As recently as last week, several times I have mentioned that ongoing employment after retirement has the potential to increase your Social Security benefit.
To determine if payment amounts should increase, work records of everyone receiving Social Security benefits are automatically reviewed each year that new earnings are posted to their record.
To increase monthly Social Security benefits, your new earnings have to be higher than earnings in a year already used to compute your retirement amount. If not higher than earnings already used, new wages will not change your existing amount. Your best 35 years of gross wages and net self-employment earnings, weighted for inflation, are used to compute your Social Security retirement amount.
An initial computer run to add in new wages and self-employment earnings for 2011 has been completed. Most people who are due a benefit rate increase based upon additional earnings for 2011 or earlier will receive the increase in their Social Security benefit for November 2012. Remember that the Social Security payment for November is received in December. Related retroactive increases covering earlier months of 2012 will also be included in the benefit for November.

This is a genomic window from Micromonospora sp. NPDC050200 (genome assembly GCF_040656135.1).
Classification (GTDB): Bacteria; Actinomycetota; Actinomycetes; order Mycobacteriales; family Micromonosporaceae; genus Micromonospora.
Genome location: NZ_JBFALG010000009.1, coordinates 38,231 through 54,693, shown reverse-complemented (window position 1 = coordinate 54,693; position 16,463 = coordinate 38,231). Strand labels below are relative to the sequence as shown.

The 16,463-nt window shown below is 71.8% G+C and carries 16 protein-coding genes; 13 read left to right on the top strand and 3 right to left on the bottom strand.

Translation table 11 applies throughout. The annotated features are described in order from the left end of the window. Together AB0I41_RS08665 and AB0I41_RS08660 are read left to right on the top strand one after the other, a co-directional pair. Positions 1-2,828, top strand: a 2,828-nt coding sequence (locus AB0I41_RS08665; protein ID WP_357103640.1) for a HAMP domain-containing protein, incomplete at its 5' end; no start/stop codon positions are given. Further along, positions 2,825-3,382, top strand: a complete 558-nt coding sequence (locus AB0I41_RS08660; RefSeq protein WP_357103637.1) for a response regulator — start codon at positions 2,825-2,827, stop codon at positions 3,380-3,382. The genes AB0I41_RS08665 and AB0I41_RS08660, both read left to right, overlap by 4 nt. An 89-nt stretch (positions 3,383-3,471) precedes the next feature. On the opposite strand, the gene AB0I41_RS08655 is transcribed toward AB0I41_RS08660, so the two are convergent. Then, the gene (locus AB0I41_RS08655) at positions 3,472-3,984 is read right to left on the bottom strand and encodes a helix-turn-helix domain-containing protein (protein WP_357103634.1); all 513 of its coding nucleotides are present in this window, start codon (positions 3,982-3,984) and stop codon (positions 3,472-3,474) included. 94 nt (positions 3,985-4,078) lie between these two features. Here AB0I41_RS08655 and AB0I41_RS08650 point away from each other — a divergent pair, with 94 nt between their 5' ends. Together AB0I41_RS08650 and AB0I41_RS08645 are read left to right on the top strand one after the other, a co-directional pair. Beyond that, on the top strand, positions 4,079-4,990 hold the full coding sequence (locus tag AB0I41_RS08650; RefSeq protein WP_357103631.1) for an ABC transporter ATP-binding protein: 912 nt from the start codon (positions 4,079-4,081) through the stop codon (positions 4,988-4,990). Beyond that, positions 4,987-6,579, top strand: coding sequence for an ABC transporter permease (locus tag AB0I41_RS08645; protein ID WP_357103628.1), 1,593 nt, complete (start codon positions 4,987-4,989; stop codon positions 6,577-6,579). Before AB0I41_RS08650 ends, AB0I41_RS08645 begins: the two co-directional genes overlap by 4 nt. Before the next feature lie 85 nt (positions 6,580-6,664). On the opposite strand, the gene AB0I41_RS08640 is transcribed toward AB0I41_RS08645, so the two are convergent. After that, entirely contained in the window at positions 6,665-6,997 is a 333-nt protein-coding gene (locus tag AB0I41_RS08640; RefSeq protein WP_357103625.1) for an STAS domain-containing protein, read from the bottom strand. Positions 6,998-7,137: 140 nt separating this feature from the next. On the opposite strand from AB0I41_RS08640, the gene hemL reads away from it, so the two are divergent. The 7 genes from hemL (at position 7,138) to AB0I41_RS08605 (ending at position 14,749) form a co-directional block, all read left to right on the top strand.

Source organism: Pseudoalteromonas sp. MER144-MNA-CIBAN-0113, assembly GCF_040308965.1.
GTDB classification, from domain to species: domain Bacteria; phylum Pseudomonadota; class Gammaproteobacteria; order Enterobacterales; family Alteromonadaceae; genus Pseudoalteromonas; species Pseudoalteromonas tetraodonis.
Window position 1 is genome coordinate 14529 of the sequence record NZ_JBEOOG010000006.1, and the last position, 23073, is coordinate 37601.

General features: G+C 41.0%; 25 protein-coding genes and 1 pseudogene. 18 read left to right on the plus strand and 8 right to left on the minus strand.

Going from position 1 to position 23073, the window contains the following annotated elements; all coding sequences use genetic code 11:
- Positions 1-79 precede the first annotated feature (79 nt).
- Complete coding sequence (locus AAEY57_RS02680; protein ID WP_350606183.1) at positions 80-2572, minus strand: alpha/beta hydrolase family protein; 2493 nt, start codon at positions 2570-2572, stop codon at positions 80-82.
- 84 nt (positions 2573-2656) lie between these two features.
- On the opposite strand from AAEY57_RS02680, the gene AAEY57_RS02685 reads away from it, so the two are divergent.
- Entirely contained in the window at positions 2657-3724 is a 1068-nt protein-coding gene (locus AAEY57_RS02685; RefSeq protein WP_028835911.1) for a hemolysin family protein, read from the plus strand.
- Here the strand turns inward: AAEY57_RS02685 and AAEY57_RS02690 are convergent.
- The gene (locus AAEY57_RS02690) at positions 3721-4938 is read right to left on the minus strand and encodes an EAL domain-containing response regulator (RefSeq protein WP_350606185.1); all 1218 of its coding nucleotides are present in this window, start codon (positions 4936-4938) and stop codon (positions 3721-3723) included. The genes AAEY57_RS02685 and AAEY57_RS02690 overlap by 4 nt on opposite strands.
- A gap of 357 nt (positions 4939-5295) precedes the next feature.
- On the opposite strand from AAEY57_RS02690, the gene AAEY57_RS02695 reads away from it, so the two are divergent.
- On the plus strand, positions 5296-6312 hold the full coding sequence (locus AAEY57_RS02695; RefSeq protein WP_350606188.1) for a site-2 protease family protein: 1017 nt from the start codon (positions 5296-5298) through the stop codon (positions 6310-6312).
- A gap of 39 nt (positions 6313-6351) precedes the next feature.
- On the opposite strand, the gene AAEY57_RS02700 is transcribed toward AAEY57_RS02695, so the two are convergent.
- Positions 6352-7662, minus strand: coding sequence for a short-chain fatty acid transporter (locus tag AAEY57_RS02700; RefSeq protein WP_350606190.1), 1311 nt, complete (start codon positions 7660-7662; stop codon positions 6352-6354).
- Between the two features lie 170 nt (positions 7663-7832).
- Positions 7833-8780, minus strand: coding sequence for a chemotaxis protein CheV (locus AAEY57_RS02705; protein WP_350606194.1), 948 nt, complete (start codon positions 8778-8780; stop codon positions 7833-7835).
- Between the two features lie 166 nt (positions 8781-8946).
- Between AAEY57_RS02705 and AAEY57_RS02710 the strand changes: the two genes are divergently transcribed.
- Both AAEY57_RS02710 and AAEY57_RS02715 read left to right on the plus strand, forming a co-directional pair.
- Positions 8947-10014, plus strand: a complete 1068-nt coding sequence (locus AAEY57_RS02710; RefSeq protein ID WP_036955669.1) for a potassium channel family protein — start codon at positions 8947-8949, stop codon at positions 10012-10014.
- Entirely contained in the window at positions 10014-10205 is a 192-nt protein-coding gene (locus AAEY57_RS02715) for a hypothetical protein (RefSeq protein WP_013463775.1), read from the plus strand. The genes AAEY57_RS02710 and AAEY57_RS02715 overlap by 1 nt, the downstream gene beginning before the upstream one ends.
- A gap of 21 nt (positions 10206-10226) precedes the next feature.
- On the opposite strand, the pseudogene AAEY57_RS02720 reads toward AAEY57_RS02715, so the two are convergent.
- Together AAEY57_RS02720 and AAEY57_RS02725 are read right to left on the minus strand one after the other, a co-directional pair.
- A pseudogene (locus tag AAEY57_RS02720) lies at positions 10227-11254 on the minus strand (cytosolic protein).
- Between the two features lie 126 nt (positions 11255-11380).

More than retirement benefits could be involved. For example, if a person died during 2011 or earlier in 2012, it is possible that ongoing Social Security survivors benefits on that record could increase due to 2011 earnings if they were not previously obtained.
This automatic initial computer run has identified and processed many, but not all, of the cases where an increase because of 2011 earnings is due. Individual case records requiring additional review are always present, to be processed on an ongoing basis.
Individuals receiving a benefit increase based on the addition of 2011earnings will receive a letter explaining the increase.
Any increase from the addition of 2011 earnings is separate from the upcoming Social Security cost-of-living adjustment (COLA) increase. The 1.7 percent COLA increase will begin with benefits that more that 56 million Social Security beneficiaries receive in January 2013. Separate letters are being mailed to explain COLA related changes.
Reminder: To receive letters about your benefits, one of your reporting responsibilities is to notify Social Security when your mailing address changes, even though your payments are electronically received by direct deposit. Social Security benefit notices are sent by surface mail through the U.S. Postal Office, not by email.